IPv6 allocations, deaggregation, etc.

George Bonser gbonser at seven.com
Wed Dec 23 02:31:05 CST 2009

Apologies in advance for the top post.   


My initial idea was to use a /48, divide it up into /56 nets for each facility with /64 subnets within each facility.  We would announce a /48 to our transit providers that I would expect them to announce in turn to their peers and we would also announce the more specific /56 nets to the transit providers that I would expect them not to announce to their peers.  My current vlan requirements per facility would support such an addressing plan.  In order to make that work, we would need the same transit providers in each region as our locations are not meshed internally.  We don’t have dedicated connectivity from the US to the UK or China, for example.  Currently that is not a problem as far as connectivity is concerned as my US providers appear in Europe and my China provider appears in the US. BUT when I consider the possibilities of South America and Africa and finding a transit provider that has a robust presence everywhere, my choices are very limited.  I need to be multihomed and I need to be provider agnostic in my addressing.


Using that scheme above does create some potential performance issues. While my transit provider collects the traffic from a remote location and routes it to the more specific location in my network, If a provider in Europe, for example, sees only the /48 announced from the US, maybe they haul the traffic across an ocean to a point where they peer with my provider … who then must haul it back to Europe to the /56 corresponding to the destination because the original traffic source doesn’t see my /56 unless they are using the same transit provider I am.


Then based on earlier discussion on the list a while back, I was concerned that a /48 wasn’t even enough to get me connected to some nets that were apparently filtering smaller than a /48 but my mind is somewhat eased in that respect and I believe that a /48 announced from space where /48s are issued will be accepted by most people.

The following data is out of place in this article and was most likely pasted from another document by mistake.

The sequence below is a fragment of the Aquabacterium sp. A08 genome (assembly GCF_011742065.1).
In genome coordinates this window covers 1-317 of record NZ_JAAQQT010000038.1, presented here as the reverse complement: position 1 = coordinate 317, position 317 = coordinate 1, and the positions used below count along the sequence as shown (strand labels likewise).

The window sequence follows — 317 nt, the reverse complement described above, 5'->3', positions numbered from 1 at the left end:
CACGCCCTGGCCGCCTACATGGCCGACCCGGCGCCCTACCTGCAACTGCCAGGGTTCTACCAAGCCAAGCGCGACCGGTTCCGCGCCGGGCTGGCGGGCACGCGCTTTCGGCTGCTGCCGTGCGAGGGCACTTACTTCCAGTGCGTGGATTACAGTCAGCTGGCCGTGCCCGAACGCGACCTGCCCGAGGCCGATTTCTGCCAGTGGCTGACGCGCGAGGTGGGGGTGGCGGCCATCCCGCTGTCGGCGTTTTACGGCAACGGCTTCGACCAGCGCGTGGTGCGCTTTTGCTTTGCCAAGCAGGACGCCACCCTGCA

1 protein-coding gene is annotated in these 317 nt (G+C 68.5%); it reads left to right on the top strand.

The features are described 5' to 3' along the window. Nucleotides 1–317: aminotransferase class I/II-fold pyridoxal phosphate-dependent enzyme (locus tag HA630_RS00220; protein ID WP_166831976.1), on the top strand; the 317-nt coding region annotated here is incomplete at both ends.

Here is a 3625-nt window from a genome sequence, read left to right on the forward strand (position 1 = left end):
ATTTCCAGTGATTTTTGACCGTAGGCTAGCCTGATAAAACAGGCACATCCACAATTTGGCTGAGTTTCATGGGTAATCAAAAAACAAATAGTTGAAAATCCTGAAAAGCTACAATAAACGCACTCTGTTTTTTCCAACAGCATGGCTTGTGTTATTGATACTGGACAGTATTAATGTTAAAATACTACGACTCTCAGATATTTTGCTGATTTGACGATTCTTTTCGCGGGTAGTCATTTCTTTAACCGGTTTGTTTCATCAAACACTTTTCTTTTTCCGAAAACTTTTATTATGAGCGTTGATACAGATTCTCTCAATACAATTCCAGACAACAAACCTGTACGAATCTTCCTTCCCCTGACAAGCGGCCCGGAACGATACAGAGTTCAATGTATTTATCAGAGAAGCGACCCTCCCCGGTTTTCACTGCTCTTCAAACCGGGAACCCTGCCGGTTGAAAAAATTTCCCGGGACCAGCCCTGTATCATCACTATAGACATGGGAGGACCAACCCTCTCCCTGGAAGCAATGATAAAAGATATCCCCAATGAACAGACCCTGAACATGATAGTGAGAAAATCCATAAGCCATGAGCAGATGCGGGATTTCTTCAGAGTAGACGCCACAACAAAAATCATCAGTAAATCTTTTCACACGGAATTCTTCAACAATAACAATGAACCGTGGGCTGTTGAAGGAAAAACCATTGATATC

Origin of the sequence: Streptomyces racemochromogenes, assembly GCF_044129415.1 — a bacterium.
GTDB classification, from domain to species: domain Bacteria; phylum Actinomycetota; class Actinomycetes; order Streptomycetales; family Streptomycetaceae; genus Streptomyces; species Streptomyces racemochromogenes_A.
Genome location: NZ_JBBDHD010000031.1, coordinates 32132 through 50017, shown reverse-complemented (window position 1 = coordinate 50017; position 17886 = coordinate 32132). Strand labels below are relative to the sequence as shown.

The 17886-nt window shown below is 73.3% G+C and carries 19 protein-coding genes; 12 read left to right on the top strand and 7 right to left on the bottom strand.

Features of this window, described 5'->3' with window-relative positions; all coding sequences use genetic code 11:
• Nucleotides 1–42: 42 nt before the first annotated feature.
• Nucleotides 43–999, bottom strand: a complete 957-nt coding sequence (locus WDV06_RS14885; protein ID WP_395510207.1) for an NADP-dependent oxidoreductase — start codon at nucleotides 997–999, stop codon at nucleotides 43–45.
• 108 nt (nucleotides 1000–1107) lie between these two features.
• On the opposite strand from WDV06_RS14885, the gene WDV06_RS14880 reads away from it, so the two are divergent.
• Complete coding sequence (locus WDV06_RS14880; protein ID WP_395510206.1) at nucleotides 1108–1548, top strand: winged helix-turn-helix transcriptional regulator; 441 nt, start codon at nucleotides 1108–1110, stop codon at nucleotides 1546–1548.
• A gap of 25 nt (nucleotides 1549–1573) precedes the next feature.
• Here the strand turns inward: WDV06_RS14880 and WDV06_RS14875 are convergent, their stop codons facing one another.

Then I was informed of ARIN 2009-5 which seems aimed at our situation; data centers widely separated by large geographical distances that are fairly autonomous and aren’t directly connected by dedicated links.  It now seems that we (and the rest of the Internet) might be better served if we get a RIPE AS and net block for our Europe operations, and APNIC AS and net block for our APAC operations and get a regional /48 that I can split into /56 nets for the various satellite facilities within that region as those satellite offices CAN be directly connected to the regional data center which would act as the regional communications hub.


There are probably 16 different ways to slice this but I would like to get it as close to “right” as possible to prevent us having to renumber later while at the same time not taking more space than we need.  A /48 per region seems like the right way to go at the present time.  So we would have a /48 for the US, a /48 for Asia (and possibly one /48 dedicated to China) and a /48 for Europe.  Satellite facilities would collect a /56 (or two or three) out of that regional block for their local use.  Then I am free from being nailed to the same providers globally and have less chance of traffic crossing an ocean twice.


The probability of needing 200 /48s in the next several years is pretty slim and do not warrant our getting a /32 when currently three or four  /48 nets will fill the requirements.


Thanks again for the input, Mick.





From: Mick O'Rourke [mailto:mkorourke at gmail.com] 
Sent: Tuesday, December 22, 2009 10:43 PM
To: Joel Jaeggli
Cc: George Bonser; nanog at nanog.org
Subject: Re: IPv6 allocations, deaggregation, etc.


Is the idea behind the /48 being looked at (keeping in mind a mixed IPv4/IPv6 environment & http://www.ietf.org/rfc/rfc5375.txt <http://www.ietf.org/rfc/rfc5375.txt%20> page 8) to have a /64 per smaller branch or VLAN, larger campus /56, and advertise out the /48 for the region?; My previous thinking and biggest thinking point is enterprise level address allocation policy, impacts to device loopbacks, voice vlans, operational simplification requirements for management and security layers etc. The feel overall has been towards needing to have a /32, a /56 per site (campus to small branch) and internally within the site /64 per VLAN. A /48 becomes too small, a /32 very much borderline. Is this a similar scenario for you? How are you justifying a /48 vs a /32? 

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